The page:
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Chuck Collins is the co-editor of at the Institute for Policy Studies. This column was produced for The Progressive magazine and distributed by Tribune News Service.

The Pandora Papers, released in early October, are the product of massive data leaks carefully analyzed by more than 600 journalists from around the world. They unmask the secretive ways that the world’s super-wealthy hide trillions of dollars and dodge taxes — not just on some sandy Caribbean island, but right here in the United States.

Billionaires and crooks from around the globe now regard the United States as an offshore tax haven. They are bringing their treasure to “secrecy jurisdictions” such as South Dakota, Delaware, Nevada and Florida.

My role in the release of the Pandora Papers, acknowledged in many international stories, was to serve as an advance source for foreign reporters to understand the U.S. wealth-hiding system.

The list does not include many of the U.S. super-rich, even though they use the same toolbox of offshore banks, anonymous shell companies, and opaque trusts. That’s because this trove of leaks originated from offshore wealth advisory firms in 12 countries including Samoa, Cyprus, Belize and Singapore — not places where super-wealthy U.S. citizens go for financial services.

The United States has become a tax haven because, since the 1990s, a number of states have changed their laws to accommodate anonymous shell companies and trusts with unlimited lifespans. This attracts the domestic and foreign wealth of the “ultra-high net worth” crowd — people with $30 million or more, including those whose wealth has been obtained through illicit means.

South Dakota is getting special scrutiny in this reporting because it leads the pack in entities known as “dynasty trusts,” where wealthy families are parking billions with the intention of avoiding taxes for centuries.

This hidden wealth system causes four serious harms.

First, it allows for the plundering of the wealth of nations, especially hurting the world’s poorest and most vulnerable populations. Some of the shady characters parking their assets in the United States are dictators and politicians who have stolen public funds as well as business owners who have broken laws in their countries. The United States is now an accomplice to these crimes, providing a get-away car in the form of secret trusts and anonymous corporations.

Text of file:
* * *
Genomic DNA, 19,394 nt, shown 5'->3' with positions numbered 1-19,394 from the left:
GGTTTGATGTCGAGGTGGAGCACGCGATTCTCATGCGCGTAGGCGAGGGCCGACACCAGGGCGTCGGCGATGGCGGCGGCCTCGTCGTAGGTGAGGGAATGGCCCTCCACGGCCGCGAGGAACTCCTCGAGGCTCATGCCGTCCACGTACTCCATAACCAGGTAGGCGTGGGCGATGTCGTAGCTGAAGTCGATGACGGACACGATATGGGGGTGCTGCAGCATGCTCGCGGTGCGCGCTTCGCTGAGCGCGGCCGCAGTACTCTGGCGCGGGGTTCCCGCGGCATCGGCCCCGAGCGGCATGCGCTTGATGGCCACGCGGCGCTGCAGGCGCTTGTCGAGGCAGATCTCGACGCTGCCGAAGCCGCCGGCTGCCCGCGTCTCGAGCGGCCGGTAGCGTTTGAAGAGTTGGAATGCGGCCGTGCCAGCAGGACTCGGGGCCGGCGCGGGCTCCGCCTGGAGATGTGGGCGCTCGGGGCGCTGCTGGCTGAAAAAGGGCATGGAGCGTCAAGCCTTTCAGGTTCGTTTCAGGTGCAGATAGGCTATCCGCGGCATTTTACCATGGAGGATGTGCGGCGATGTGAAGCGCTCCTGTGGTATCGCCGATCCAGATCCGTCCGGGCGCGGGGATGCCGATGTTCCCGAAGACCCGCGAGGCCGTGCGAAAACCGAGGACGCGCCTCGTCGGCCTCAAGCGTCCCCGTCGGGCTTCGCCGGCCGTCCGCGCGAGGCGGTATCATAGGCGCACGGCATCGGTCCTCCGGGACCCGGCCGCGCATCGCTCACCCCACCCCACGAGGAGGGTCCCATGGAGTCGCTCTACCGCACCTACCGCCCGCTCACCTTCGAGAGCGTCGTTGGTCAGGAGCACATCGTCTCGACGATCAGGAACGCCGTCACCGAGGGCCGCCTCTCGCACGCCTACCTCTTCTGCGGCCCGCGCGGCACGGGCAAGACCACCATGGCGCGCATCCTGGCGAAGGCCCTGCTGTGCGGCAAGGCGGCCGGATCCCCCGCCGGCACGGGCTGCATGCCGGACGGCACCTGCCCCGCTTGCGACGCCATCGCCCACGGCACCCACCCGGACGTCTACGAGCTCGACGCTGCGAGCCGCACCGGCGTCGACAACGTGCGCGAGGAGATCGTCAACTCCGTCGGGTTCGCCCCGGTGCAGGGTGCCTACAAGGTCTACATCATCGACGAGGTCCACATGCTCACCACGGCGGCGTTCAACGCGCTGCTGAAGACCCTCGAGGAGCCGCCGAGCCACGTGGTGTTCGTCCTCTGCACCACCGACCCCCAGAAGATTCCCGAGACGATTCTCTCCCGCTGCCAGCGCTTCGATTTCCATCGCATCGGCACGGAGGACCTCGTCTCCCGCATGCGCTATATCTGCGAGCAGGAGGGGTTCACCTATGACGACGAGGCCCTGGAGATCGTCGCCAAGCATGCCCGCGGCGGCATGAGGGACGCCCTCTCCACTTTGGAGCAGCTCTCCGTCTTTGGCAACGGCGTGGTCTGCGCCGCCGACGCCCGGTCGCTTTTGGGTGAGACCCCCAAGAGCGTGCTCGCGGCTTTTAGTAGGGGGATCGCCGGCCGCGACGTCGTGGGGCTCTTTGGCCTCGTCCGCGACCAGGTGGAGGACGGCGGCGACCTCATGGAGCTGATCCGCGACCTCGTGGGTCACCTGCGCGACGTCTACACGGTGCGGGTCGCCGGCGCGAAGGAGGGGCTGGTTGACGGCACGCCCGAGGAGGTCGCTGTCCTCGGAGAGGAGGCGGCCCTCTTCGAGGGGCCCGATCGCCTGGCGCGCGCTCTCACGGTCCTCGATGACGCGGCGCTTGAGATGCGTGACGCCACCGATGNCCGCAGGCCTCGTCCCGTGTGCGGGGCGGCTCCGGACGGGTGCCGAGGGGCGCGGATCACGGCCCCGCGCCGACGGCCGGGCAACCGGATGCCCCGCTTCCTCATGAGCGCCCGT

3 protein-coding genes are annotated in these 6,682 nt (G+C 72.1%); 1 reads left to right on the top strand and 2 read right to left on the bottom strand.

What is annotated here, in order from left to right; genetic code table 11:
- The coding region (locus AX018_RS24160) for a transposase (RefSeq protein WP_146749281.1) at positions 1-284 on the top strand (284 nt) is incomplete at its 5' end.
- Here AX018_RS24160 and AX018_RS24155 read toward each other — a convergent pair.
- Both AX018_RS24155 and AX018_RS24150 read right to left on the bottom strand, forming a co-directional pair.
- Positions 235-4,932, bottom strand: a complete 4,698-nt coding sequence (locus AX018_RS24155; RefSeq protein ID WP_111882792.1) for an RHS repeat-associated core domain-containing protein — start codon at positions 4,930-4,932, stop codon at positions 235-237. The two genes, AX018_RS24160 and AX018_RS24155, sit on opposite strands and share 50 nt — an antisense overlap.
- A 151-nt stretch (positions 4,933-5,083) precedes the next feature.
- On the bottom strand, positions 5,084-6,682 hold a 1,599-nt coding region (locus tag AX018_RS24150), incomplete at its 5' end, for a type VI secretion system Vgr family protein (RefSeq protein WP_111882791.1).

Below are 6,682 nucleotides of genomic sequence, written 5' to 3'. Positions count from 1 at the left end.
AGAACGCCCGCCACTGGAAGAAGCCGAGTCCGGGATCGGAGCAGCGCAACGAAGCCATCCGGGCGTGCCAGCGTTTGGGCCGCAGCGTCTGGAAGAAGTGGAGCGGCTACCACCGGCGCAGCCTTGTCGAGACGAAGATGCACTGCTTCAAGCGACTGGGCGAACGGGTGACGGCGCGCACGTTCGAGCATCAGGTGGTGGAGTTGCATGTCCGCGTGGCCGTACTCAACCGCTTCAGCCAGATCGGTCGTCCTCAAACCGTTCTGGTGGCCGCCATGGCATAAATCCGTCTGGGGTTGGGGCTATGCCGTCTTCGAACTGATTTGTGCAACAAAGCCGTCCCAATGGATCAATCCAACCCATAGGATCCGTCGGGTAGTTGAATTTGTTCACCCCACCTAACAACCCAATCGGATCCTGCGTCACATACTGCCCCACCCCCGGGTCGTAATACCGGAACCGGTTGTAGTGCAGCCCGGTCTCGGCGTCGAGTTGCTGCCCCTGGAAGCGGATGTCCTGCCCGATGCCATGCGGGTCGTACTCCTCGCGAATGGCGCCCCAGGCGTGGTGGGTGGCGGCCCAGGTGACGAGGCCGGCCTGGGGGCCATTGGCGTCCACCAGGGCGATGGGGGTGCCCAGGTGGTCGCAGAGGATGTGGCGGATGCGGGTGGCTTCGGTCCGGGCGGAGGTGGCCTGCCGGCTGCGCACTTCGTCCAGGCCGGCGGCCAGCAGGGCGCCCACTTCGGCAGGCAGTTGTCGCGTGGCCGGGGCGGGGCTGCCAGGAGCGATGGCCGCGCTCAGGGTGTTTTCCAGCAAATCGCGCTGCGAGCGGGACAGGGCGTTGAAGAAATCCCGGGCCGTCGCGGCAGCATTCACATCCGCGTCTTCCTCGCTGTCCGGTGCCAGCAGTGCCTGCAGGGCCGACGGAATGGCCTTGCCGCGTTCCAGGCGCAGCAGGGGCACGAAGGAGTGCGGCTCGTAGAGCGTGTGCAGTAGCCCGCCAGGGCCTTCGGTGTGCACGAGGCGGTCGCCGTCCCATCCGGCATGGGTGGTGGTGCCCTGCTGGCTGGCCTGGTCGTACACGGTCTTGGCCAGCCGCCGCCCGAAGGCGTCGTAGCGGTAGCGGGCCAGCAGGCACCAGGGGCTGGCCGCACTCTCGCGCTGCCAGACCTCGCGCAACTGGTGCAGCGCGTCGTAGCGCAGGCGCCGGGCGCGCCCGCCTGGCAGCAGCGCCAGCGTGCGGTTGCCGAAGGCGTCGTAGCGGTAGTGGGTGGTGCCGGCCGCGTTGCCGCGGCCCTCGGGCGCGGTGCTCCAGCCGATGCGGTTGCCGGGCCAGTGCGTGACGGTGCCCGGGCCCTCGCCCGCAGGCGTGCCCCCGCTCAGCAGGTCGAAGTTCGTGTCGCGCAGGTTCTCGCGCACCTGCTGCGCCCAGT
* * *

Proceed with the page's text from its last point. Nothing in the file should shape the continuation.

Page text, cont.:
Second, the hidden wealth system leads to tax hikes on the non-rich. When billionaires and global companies dodge and evade their tax responsibilities, they shift the costs of public services onto everyone else. When the wealthy don’t pay, they saddle the rest of us with the bills for pandemic response, caring for veterans and the funding of infrastructure and schools.

Third, the system of secretive finance empowers deadbeats and criminals, allowing them to shuffle funds around in secrecy. U.S. law enforcement officials have been pressing to abolish anonymous shell companies, like those formed in Delaware, that facilitate money laundering, human trafficking and other illicit activities.

Finally, the hidden wealth system contributes to the growing economic inequality. It enables some families to create billion-dollar inherited wealth dynasties while making life for everyone else more economically precarious.

U.S. lawmakers could shut down Tax Haven U.S.A. if they mustered the political will to do so. They could invest in tax enforcement, rebuilding the ability of the Internal Revenue Service to monitor the financial shell games of the super-rich and to enforce existing tax laws. They could regulate or ban trusts and transactions that serve no purpose other than tax dodging.

President Joe Biden is advancing his Build Back Better plan, paid for by increased taxes on the very wealthy and global corporations. But this effort will be undermined if we leave this system of hidden wealth in place.

We can do better. And we should.